In the Atlantic, rates for 260,000mt West Africa to China are still at WS34.5-35 level (a meagre TCE of $800/day round-trip) and 270,000mt US Gulf to China saw an improvement of $118k to $4.08m (a round-trip TCE of $2500/day).
In the 130,000mt Nigeria/UK Continent market a tightening position list gave owners an opportunity to push rates up and consequently rates gained two points to WS54.5-55 region (a round-trip TCE of about $1,700/day). Meanwhile in the Mediterranean rates for 135,000mt Black Sea/Med remain pegged at around WS60 (a round-trip TCE of about minus $6,000/day). The market for 140,000mt Basrah/Med had another 1.5 points shaved off it at WS26-27 level.
In the Mediterranean, the market has firmed slightly with rates for 80,000mt Ceyhan/Lavera modestly gaining two points to WS90. In Northern Europe the market again remained steady with the rate for 80,000mt Cross-North Sea being maintained at around WS94 (a round-trip TCE of minus $3,300/day). It was a similar story in the 100,000mt Baltic/UK-Continent market with the rate at WS61-62 region (a round trip TCE of about minus $350/day).
Across the Atlantic the market has eased back as more ships became available in the fixing window. Rates for 70,000mt Caribbean/US Gulf dropped seven points to between WS77.5-80, (still a negative TCE on round-trip of minus $2,300/day) while the East Coast Mexico/US Gulf market fell nine points to between WS80-82.5. The market for 70,000mt US Gulf/UK Continent saw rates ease 3.75 points to between WS67.5 and WS70.
The Middle East Gulf suffered a lack of clarity at the beginning of the week which has then been followed by some testing of rates as the week progressed. On the LR2s to Japan TC1 has come down 2.09 points to WS87.08, a round-trip TCE of $4,818/day. For the moment the LR1's are following suit with TC5 55k Middle East Gulf/Japan at WS86.43 down WS3.57points, a round-trip TCE $2,474/day. TC8 Middle East Gulf to Continent is relatively untested and flat at $20.27/ton. For MR's 35k Middle East Gulf / East Africa (TC17), rates also had a softening down five points to WS130, showing a round-trip TCE of $3,315/day. The Mediterranean market has had another week of non-direction on the Handy size with TC6 30kt Skikda/Lavera consistently around the WS120 mark. The LR2's have been tested a little again with TC15 80k Mediterranean/Japan coming out at $1.59m down $10k, showing a round-trip TCE of minus $8,010.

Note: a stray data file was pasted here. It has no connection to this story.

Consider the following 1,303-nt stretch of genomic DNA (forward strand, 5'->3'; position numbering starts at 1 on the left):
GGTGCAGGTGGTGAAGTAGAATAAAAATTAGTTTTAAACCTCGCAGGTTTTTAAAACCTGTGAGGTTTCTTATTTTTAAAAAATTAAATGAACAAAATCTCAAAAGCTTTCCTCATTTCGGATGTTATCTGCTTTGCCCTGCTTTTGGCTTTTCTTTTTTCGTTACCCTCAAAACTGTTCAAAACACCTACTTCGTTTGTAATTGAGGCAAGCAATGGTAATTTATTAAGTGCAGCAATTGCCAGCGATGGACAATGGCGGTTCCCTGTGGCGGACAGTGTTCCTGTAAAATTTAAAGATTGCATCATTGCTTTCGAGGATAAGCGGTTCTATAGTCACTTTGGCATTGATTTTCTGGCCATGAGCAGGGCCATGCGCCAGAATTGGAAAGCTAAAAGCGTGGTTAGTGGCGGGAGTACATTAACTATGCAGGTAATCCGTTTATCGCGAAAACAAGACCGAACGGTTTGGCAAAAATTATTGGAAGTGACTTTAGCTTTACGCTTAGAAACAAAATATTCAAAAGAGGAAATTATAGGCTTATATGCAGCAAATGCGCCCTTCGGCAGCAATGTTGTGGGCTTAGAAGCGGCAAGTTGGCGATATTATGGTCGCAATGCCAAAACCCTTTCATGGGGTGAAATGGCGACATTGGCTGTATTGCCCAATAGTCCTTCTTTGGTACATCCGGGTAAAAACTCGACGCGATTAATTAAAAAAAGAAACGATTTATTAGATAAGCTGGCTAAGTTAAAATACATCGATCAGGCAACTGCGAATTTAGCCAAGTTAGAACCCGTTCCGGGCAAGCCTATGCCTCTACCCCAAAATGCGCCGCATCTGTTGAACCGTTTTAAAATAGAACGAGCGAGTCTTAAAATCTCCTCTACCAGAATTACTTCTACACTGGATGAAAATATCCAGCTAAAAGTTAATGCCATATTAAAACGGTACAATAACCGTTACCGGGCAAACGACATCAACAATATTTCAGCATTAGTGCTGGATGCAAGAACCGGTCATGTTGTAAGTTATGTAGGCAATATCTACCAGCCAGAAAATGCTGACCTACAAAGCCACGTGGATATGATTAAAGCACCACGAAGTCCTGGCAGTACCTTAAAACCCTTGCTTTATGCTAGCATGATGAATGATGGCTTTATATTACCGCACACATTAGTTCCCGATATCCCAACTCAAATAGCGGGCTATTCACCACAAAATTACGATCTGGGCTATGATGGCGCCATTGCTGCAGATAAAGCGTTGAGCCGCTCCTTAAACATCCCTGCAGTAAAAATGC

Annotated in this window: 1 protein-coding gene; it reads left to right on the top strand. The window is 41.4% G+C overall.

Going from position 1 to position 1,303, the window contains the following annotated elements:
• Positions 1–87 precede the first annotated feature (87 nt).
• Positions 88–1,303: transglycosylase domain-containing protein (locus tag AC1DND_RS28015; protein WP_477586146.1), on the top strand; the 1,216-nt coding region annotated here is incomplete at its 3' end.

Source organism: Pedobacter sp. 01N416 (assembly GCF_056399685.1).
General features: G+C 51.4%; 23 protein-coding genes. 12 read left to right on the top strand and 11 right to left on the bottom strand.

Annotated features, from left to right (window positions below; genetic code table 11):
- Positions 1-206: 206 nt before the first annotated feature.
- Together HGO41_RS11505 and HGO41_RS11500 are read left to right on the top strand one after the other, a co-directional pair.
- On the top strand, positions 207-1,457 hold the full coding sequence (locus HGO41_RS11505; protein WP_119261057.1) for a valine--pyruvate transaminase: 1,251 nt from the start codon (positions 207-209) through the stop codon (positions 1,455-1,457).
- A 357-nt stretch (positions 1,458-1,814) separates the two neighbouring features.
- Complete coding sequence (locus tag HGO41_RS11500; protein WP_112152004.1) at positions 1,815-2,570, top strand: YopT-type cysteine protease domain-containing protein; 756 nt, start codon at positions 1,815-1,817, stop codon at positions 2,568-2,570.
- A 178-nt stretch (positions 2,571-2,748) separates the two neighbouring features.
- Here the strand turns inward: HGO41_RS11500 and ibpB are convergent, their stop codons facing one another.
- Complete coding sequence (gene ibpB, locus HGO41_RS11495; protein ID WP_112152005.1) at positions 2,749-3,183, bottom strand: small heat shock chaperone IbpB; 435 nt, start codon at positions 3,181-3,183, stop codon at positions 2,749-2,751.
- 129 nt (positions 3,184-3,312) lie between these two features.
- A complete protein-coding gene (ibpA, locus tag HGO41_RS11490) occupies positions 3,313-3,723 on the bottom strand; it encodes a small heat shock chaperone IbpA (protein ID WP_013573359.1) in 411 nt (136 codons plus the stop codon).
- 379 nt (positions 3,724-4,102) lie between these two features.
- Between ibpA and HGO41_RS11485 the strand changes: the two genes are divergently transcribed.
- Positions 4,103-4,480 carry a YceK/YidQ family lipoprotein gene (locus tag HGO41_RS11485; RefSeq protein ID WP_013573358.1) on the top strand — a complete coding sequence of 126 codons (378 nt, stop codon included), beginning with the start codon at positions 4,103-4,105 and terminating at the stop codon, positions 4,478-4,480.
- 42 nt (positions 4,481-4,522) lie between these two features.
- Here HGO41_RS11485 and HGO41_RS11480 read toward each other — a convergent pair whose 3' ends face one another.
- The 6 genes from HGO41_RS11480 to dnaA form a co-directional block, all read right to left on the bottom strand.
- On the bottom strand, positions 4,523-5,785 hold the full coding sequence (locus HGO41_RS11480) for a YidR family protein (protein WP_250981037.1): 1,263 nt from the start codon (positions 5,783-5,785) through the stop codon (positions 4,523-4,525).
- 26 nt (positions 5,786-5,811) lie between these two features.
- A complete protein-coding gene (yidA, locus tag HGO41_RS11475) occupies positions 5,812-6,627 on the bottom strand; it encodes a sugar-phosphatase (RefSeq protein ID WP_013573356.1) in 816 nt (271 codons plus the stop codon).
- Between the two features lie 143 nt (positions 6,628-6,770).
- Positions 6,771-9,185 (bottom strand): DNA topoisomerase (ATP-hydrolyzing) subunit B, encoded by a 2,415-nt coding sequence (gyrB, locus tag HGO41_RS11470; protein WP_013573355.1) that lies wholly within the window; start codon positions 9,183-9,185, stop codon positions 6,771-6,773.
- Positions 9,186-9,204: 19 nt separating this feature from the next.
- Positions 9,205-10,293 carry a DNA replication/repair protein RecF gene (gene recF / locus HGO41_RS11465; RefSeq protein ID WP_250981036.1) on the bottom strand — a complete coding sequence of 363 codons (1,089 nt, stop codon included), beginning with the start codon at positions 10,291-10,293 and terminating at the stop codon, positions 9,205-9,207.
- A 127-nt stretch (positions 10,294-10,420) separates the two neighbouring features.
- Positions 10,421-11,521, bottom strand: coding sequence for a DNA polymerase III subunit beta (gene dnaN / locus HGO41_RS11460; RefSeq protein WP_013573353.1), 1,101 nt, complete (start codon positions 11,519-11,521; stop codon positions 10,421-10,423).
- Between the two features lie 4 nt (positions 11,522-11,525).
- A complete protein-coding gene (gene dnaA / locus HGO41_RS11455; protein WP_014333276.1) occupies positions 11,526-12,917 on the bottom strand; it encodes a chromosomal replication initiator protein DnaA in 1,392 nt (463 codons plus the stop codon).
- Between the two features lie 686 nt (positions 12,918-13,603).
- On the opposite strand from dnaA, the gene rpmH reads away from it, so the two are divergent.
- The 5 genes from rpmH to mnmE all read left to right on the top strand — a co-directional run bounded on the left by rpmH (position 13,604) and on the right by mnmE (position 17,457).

A somber start to the week for the Baltic/UK-Continent, however there are reports of improved activity at the end of the week. TC9 30k Baltic/UK-Continent currently at WS122.14, which is a round-trip TCE of $2,188/day and TC2 37k UK-Continent/US Atlantic Coast at WS111.67, showing a round-trip TCE of $2,252/day.
The LR1's on TC16 60k Amsterdam/Offshore Lome remained static as WS80, as did TC19 37k Amsterdam to Lagos Ws116.67.
Some fluctuations up and down in the Americas this week with TC14 38k US Gulf to UK-Continent route ending up at WS80.71, likewise on TC18 35k from US Gulf to Brazil, after an initial rise of 4.5 points ended up settling at WS119.08, showing a round-trip TCE of $5,034/day.
The MR Atlantic basket TCE rose from $3,814/day to $5,420/day.
Headquartered in London and a subsidiary of the Singapore Exchange (SGX), the Baltic Exchange publishes a range of indices and assessments which provide an accurate and independent benchmark of the cost of transporting commodities and goods by sea. These include the Baltic Dry Index (BDI), the dry bulk shipping industry's best known indicator. Published daily since 1985, this provides a snapshot of the daily spot market earnings of capesize, panamax and supramax vessel types on the world's key trading routes.
Chart shows Baltic Dry Index (BDI) during July 23, 2020 to July 23, 2021
Baltic Forward Assessment for BDI
In March 2018 the BDI was re-weighted and is published using the following ratios of time charter assessments: 40 percent capesize, 30 percent panamax and 30 percent supramax. The information is provided by a panel of international shipbrokers.
(Source: The Baltic Exchange, edited by Niu Huizhe with Xinhua Silk Road, firstname.lastname@example.org)